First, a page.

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LN 033

Swappable reference views

We explored how you might use any item as a workspace in LN 031: Fluid workspaces. In this lab note, we’ll expand on that thinking, with a new example.

Consider: With fluid workspaces, you could open a todo item from your day’s list of tasks as your fullscreen workspace. In this workspace, you’d open any of the things you need while you work on the task. If you switched over to working on something else, when you wanted to return to that task, you could simply open it as a fullscreen workspace again, and all of the items that you’d arranged and used before would be available. Or, if you opened the task within some other workspace, you could see these items that it references in a list; you’d always have access to the things that you need to complete the task, whether you open it as a list of resources, or as a fullscreen workspace — even though this item is itself a todo.

This is a wonderful flexibility in our systems that might enrich our interactions with our digital things. But it leaves one question: We previously explored how items have swappable views (LN 006), including how one might define the small and large size views for items (LN 009). We probably have a small item view for todo items in our system that consists of a checkbox on the left and a text input beside it. But what is a todo item’s fullscreen view? We don’t actually need or want to define one; when a todo item is being used as a fullscreen workspace, we simply want to use our traditional workspace views, and we likely want to see the basic details of this todo: its completion status and title.

Further, as we look around the itemized system, we realize that many of our items do not actually need their own custom item views; they often simply display the items they reference in various ways (as a list, columns on a horizontal path, a canvas, and so forth). Even a note in the itemized environment may very well be a list of references to text / paragraph items. Besides a title at the top, the item view is primarily made up of its references (the blocks of text). A todo list is similar: it is a list of references to todo items, with a title, and maybe a summary, at the top.

We don’t need to define a custom item view for these, just as we don’t need to define a custom fullscreen workspace item view for our todo item to act as our workspace in the earlier example.

Instead, we will explore the concept of reference views, which give our systems more of their functionality and flexibility.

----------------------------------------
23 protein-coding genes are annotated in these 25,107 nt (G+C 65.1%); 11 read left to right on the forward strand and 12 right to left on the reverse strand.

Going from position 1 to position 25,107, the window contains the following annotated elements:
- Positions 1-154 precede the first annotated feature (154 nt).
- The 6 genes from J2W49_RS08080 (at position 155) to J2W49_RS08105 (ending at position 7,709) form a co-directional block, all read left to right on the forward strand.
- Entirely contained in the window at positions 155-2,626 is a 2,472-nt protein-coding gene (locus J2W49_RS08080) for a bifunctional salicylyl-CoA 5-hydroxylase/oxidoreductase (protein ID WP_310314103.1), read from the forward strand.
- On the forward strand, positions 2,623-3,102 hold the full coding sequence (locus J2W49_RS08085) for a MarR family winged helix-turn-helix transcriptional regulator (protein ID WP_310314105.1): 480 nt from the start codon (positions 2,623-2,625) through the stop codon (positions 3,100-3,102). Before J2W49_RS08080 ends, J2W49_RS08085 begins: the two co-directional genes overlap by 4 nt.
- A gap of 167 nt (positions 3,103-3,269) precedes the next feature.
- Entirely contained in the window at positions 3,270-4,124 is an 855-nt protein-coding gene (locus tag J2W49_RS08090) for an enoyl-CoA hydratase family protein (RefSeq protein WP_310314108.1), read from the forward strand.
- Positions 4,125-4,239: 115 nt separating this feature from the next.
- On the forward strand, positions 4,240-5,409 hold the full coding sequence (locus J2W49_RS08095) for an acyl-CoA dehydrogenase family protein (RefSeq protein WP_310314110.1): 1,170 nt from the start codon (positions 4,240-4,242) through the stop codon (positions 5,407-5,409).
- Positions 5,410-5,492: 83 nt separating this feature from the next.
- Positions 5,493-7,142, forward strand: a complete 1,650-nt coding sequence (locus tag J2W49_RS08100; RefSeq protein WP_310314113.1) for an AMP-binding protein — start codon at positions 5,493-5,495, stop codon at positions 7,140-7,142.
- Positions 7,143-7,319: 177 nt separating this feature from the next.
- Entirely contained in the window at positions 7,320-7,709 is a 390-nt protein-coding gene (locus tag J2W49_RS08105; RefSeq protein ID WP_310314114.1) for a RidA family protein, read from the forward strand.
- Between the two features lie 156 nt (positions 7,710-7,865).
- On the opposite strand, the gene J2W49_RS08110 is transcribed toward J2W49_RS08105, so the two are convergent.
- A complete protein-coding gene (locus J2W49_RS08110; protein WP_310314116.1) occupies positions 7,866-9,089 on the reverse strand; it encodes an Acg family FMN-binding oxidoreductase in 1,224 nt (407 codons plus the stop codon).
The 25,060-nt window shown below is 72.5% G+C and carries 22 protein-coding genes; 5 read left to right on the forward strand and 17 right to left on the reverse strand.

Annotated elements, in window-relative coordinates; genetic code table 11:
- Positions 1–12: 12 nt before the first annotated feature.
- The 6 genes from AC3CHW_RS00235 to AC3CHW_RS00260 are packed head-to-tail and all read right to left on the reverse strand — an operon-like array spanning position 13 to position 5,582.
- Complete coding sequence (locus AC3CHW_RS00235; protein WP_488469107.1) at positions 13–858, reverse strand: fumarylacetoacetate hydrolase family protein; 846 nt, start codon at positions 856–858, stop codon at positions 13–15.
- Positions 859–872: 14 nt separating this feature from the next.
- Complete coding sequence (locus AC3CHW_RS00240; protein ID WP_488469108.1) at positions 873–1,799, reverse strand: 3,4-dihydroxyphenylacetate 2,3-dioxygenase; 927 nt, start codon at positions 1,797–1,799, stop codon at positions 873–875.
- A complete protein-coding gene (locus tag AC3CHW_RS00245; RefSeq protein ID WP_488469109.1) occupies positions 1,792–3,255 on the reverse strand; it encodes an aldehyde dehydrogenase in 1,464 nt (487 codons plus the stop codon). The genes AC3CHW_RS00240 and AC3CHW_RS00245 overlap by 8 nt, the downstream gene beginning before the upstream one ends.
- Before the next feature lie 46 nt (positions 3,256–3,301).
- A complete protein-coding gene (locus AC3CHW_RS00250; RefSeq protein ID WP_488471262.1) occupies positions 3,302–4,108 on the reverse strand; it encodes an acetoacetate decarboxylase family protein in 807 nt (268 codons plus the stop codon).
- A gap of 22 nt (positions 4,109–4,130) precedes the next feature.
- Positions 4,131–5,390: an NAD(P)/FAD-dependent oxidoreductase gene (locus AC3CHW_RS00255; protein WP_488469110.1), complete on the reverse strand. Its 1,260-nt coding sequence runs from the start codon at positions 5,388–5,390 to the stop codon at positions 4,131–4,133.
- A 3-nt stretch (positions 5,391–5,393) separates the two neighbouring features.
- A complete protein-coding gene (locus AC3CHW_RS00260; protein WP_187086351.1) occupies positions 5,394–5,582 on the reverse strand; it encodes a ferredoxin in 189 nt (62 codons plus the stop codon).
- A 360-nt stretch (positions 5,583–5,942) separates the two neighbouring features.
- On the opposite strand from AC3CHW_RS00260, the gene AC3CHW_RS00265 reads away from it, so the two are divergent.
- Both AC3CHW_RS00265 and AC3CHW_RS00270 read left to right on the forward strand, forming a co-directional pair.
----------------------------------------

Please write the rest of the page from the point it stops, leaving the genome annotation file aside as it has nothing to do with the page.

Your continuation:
Consider: We might have an item that is a todo list associated with a date, but instead of having to build an item view for it, we can use a view that lists its references below its title. This reference list already works across our entire system, supports drag and drop, and so forth. We could also switch to an outline view (which lets us recursively open deeper lists of items’ references).

When we open one of these todos as our fullscreen workspace, our system can continue to make use of the available reference views.

Consider: Without a dedicated fullscreen item view for todos, our system can use one of our workspace views, such as a browsing path. It can include the todo’s usual item view in a column on the left. Its usual list of references below can operate like the foldable views we saw in LN 030.

We can move around this horizontal browsing path, and open any other needed items, just as we’ve seen in LN 004.

And, just as we saw in LN 030: Foldable views, we can collapse some of these items back under the primary todo view on the left, letting us focus on the resources we need right now.

It’s also swappable: This browsing path is simply a fullscreen view of the references from any item. We can swap it out for another, such as a canvas, if we need.

These items we open in the workspace are now references within the enclosing todo item. When we close this todo workspace, we know that everything we used in the course of this task is saved within it. Later, if we open it back up, everything will remain in this non-volatile workspace.

Or, if we open this todo within another workspace, its items will come with it.

Consider: When we open this todo as a column in another browsing path, we see its item view above a list of its references — all the items we used to work on this task so far.

With just one item view for todos — a simple view that horizontally stacks a checkbox and a text input — our system can use reference views to give us lots of other ways to make use of our todo items. We can swap these views out as needed, and new reference views can be built and used, with any item and its item view, to explore new ways of interacting with our things.

Something spark a thought? Email me, or come chat on Mastodon or on Twitter.

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